Decentralized stablecoins may eventually dominate the stablecoin market, so long as crypto “ends up living up to its potential,” says Rune Christensen, the co-founder of DeFi pioneer MakerDAO.
Speaking to Cointelegraph’s Andrew Fenton at Token 2049 in Singapore, Christensen aired his thoughts on the future of decentralized stablecoins such as Dai (DAI) and their role in the wider crypto economy.
They discussed a presentation by Castle Island Ventures partner Nic Carter at the TOKEN2049 conference in Singapore in which he said that interest-bearing stablecoins could become 30% of the market within two years.
Christensen agreed but said it would probably depend on the macro situation, adding “if high inflation high rates continue, then probably,” stablecoin dominance will increase.
When asked whether a decentralized stablecoin could compete with its centralized cousins, he replied:
“Easily I mean, I think if the space ends up living up to its potential, then decentralized stablecoins will be the entire market like centralized stablecoins would be the edges that connect us to like the legacy system.”
He added that if crypto “delivers” and becomes regulated, centralized stablecoins will become more mainstream. However, the real potential is in decentralized stablecoins, he suggested:
“I think the real killer advantage of decentralized stablecoins, run by actual data like Maker, is this ability to gamify your savings.”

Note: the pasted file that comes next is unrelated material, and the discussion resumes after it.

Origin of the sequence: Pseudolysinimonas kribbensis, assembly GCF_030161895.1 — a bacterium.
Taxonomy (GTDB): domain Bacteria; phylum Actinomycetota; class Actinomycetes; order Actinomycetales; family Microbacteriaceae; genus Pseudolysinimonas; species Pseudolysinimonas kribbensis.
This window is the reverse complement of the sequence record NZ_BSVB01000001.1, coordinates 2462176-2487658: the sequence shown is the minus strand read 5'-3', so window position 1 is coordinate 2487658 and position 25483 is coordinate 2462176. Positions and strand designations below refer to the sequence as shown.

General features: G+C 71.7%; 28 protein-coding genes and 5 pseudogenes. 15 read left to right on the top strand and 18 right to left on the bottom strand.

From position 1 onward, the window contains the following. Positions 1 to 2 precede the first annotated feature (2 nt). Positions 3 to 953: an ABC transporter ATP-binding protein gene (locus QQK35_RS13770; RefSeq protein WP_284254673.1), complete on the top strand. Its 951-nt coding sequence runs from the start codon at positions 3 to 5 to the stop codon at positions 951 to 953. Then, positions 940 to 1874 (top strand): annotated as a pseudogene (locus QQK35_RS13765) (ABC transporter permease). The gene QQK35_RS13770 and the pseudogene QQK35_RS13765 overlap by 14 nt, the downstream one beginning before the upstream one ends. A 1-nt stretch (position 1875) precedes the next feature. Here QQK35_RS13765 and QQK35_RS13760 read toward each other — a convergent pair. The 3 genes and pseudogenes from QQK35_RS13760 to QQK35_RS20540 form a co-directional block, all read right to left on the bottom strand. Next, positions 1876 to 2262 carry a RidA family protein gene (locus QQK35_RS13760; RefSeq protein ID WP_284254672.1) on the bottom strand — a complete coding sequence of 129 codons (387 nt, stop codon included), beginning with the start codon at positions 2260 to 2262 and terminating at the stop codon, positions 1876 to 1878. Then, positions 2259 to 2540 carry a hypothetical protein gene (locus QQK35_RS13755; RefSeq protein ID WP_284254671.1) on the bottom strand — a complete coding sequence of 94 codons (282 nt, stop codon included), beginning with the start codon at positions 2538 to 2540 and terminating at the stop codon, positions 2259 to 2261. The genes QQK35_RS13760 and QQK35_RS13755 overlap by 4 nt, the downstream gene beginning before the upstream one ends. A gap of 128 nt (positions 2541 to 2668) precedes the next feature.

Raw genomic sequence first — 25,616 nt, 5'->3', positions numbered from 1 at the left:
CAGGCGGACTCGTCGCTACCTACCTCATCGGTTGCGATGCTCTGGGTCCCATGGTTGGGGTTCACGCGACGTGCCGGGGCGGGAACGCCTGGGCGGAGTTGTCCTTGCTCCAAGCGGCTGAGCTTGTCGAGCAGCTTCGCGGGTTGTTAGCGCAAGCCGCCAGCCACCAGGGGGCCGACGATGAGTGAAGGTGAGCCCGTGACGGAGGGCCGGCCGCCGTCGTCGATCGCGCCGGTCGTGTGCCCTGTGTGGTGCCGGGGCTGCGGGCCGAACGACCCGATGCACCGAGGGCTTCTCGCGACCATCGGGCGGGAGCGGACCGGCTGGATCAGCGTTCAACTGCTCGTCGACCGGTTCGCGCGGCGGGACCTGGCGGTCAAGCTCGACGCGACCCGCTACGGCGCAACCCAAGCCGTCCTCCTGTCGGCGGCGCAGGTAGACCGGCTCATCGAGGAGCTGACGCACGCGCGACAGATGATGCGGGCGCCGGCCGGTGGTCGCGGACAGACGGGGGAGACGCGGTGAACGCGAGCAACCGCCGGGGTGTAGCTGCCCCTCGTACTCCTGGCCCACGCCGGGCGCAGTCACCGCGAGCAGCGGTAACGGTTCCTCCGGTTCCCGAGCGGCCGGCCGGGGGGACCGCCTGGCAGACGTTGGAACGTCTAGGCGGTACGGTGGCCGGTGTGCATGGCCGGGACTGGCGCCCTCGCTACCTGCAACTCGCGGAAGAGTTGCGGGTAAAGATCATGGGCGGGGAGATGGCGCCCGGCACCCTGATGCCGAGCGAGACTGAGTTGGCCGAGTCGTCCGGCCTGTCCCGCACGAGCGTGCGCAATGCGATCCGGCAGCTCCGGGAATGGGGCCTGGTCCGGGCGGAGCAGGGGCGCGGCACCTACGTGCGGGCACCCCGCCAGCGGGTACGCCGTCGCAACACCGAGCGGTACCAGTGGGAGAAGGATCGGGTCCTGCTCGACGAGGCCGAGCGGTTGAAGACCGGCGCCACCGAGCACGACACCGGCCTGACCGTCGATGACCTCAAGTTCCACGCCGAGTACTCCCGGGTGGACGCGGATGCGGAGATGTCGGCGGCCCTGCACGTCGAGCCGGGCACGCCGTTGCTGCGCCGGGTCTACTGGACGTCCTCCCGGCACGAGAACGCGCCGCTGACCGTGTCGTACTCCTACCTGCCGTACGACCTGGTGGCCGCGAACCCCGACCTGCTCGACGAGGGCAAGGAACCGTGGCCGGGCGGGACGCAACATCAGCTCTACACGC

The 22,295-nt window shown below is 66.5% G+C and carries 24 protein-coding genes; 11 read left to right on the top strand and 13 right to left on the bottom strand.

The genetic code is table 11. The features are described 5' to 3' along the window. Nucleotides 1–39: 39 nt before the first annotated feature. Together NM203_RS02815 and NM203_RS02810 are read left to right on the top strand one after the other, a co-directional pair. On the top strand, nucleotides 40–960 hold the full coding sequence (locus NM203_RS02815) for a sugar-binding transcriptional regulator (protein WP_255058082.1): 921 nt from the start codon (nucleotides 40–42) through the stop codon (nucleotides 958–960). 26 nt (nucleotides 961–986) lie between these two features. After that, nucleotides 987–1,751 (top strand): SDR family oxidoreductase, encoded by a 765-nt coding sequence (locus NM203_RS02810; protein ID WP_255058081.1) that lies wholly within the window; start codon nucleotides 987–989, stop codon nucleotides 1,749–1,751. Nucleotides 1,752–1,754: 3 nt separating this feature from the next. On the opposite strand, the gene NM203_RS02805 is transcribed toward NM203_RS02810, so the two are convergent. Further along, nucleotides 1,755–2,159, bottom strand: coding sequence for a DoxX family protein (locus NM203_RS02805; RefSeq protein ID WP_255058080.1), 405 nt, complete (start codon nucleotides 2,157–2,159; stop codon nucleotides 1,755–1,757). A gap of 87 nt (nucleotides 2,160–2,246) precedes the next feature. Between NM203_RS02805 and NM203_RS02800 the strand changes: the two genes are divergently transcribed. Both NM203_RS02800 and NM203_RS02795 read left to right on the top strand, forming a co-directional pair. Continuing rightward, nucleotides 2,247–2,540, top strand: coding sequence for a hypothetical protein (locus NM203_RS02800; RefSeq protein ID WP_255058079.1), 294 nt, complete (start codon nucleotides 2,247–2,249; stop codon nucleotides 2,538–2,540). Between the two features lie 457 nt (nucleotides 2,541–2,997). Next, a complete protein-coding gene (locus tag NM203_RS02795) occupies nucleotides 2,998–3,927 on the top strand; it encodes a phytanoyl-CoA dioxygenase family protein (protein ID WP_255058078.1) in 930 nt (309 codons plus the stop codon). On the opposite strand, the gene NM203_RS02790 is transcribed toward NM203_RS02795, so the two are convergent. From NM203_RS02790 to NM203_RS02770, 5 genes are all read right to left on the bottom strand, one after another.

Related: MakerDAO publishes 5-phase roadmap featuring funding for open-source AI projects
In mid-2022, Christiansen proposed MakerDAO’s “Endgame Plan”. The plan proposes making DAI a free-floating asset, initially collateralized by real-world assets (RWA).
There will be a three-year period when DAI remains pegged to the dollar. During this period, the protocol will double down on RWA to accumulate as much Ether (ETH) as possible which increases the ratio of decentralized collateral.
Rune believes that Maker has built a very solid and stable foundation but it has been overtaken by scammy and illegitimate projects.
He wants to try and gamify to make the protocol fun and more appealing to younger users. “It’s what people want,” he said before adding, “Things are designed like a game and that’s the kind of interface they will use.”
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